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Admission Requirements for Study in Finland
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Why study in Finland?
Creative And Innovative Study Programs In Finland For Effective International Education
Being located in the northern part of Europe, the country of Finland is the world’s top most cultivated regions. Climate, culture and the pursuit of higher education are features that have brought Finland into the world map of international students. The lure to live in a safe environment and in quiet country side, with stress on personal growth through academic and professional education in a cultural mix is what Finland has to offer to its international student community.
It is a member of the European Union, representing the Nordic community where equality in wealth is the driver of the society. Host of some very good sightseeing places and UNESCO listed World Heritage sites this country has become a favorite destination among students from a variety of regions.
Why study in Finland
- Although education standard is quite high and disciplined in Finland, students can experience activities and enjoy their stay. There exists a civil society which is well networked and is transparent. Since the culture of Finnish people has food items of paramount importance with potato, fish, vodka and coffee consumed regularly, the international students will never run out of menus to titillate their palates.
- Finland is a global leader in information technology and various world famous companies, which is also reflected in the education system, with stress on innovative mindset and sufficiency in investments in education.
- The key features in the education system in Finland are quality, efficiency, equity and internationalization. Everyone is provided with an equal opportunity for education, irrespective of the country, gender, economic background and language.
The Finnish National Board of Education looks after the higher education in Finland. Because of a well maintained higher education system in the country, there has been a substantial growth in the knowledge and development of the country.
- Higher education system in Finland is having dualistic model
– Universities which promote research and scientific learning
– Polytechnics which promote professional higher education and applied R&D which are also known as universities of applied sciences.
- In total there are about 16 universities which are operating under the Ministry of Education and provide the students with Bachelor’s, Master’s, licentiate and doctoral degrees.
- Polytechnics offer the students, only bachelor’s courses extending from 3.5 to 4 years and master’s degree of 1 to 1.5 years. Students can pursue master’s degree in universities of applied sciences if they have complete 3 years of work experience after completion of their bachelor’s degree.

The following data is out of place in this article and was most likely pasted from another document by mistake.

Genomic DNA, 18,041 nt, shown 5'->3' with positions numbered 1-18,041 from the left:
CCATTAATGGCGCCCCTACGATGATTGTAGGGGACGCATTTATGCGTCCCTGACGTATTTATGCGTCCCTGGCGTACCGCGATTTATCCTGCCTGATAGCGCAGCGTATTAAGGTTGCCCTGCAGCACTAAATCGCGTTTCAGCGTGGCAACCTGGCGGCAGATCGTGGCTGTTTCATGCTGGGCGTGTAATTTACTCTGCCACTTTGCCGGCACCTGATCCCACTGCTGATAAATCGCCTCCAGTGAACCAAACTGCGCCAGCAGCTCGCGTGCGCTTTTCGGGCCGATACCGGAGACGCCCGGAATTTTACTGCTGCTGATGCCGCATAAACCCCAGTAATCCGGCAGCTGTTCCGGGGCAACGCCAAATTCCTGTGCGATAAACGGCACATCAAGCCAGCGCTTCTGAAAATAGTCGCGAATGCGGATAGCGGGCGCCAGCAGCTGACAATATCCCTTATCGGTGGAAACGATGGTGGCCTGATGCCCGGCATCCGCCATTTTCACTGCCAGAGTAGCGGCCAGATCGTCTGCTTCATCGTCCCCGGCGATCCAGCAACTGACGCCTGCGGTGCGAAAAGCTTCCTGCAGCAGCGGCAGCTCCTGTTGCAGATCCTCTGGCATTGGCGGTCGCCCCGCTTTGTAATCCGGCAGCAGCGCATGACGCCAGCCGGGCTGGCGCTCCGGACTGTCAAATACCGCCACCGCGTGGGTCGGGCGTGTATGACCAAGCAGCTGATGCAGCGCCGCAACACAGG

- All the degrees are under the rule of credit points as per the ECTS or European Credit Transfer System. In a single year of study, the students are usually required to obtain 60 ECTS.
- The universities in Finland have their independence to select the international students and most of these conduct their entrance examination for admissions.
- The education system in Finland is divided into semester systems with autumn semester starting from August till December and the spring semester extending from January to July.
- For the bachelor programs, the students are required to have a 12 year academic higher secondary education in their country. Finnish or Swedish language proficiency is required but for English language courses, they can produce the score of English proficiency tests of IELTS or TOEFL. Students will also have to pass an entrance examination.
- For the master programs, the student will have to show the marks and certificate transcripts for the last 16 years of education. English or other language proficiency tests are to be passed and the students can show IELTS or TOEFL tests.
- For admissions into the applied sciences universities, there is requirement of 3 works work experience to get admissions in the master’s courses.
- Any other criteria for eligibility are to be assessed from the particular university website or by contacting the international office of that university.
- Although, the entrance exam in the written form is to be appeared for the Finland undergraduate courses, the entry into master’s programs is through direct academic merit of the students from their previous qualifications. Detailed account of the entrance examinations can be received from the administration office of the respective universities.
Students need to first select the course that they want to pursue by looking at the database of English language programs.
Since the requirements might vary with the universities and the programs, students are required to check with individual universities about the exact requirements in terms of documents, fees and the time of application.
- Most of the universities are accepting online applications or can be applied to the university directly while the doctoral courses require the students to send in their applications directly to the universities. Many universities with masters programs also have their admissions through the Universities Admissions Finland application service.